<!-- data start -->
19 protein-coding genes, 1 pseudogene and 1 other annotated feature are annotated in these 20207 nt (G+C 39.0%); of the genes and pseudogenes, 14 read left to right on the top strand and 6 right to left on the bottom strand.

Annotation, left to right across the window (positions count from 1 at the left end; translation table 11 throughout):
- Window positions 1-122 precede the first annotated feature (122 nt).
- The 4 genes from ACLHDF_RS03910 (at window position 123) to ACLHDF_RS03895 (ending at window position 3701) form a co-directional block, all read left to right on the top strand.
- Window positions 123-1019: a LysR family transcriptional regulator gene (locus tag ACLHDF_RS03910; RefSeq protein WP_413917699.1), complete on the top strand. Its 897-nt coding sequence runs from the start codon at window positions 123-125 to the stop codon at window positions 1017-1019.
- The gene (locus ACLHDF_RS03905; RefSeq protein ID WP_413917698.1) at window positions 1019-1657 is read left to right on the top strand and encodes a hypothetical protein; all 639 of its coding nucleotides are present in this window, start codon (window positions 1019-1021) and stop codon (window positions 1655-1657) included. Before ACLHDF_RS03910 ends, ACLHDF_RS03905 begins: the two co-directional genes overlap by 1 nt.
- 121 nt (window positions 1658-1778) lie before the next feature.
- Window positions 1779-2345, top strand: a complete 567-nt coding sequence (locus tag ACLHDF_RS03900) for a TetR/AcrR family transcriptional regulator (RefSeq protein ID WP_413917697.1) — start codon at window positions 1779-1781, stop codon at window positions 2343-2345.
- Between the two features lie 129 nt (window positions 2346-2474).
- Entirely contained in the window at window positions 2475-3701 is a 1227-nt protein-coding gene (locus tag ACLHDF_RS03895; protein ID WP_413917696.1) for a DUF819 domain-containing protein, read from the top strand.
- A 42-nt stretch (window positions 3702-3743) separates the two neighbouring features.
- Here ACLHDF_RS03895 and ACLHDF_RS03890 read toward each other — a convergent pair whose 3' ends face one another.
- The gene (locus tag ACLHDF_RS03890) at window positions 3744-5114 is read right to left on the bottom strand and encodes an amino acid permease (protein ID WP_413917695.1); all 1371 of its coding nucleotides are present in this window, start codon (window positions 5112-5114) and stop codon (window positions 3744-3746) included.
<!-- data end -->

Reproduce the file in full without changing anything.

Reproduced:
19 protein-coding genes, 1 pseudogene and 1 other annotated feature are annotated in these 20207 nt (G+C 39.0%); of the genes and pseudogenes, 14 read left to right on the top strand and 6 right to left on the bottom strand.

Annotation, left to right across the window (positions count from 1 at the left end; translation table 11 throughout):
- Window positions 1-122 precede the first annotated feature (122 nt).
- The 4 genes from ACLHDF_RS03910 (at window position 123) to ACLHDF_RS03895 (ending at window position 3701) form a co-directional block, all read left to right on the top strand.
- Window positions 123-1019: a LysR family transcriptional regulator gene (locus tag ACLHDF_RS03910; RefSeq protein WP_413917699.1), complete on the top strand. Its 897-nt coding sequence runs from the start codon at window positions 123-125 to the stop codon at window positions 1017-1019.
- The gene (locus ACLHDF_RS03905; RefSeq protein ID WP_413917698.1) at window positions 1019-1657 is read left to right on the top strand and encodes a hypothetical protein; all 639 of its coding nucleotides are present in this window, start codon (window positions 1019-1021) and stop codon (window positions 1655-1657) included. Before ACLHDF_RS03910 ends, ACLHDF_RS03905 begins: the two co-directional genes overlap by 1 nt.
- 121 nt (window positions 1658-1778) lie before the next feature.
- Window positions 1779-2345, top strand: a complete 567-nt coding sequence (locus tag ACLHDF_RS03900) for a TetR/AcrR family transcriptional regulator (RefSeq protein ID WP_413917697.1) — start codon at window positions 1779-1781, stop codon at window positions 2343-2345.
- Between the two features lie 129 nt (window positions 2346-2474).
- Entirely contained in the window at window positions 2475-3701 is a 1227-nt protein-coding gene (locus tag ACLHDF_RS03895; protein ID WP_413917696.1) for a DUF819 domain-containing protein, read from the top strand.
- A 42-nt stretch (window positions 3702-3743) separates the two neighbouring features.
- Here ACLHDF_RS03895 and ACLHDF_RS03890 read toward each other — a convergent pair whose 3' ends face one another.
- The gene (locus tag ACLHDF_RS03890) at window positions 3744-5114 is read right to left on the bottom strand and encodes an amino acid permease (protein ID WP_413917695.1); all 1371 of its coding nucleotides are present in this window, start codon (window positions 5112-5114) and stop codon (window positions 3744-3746) included.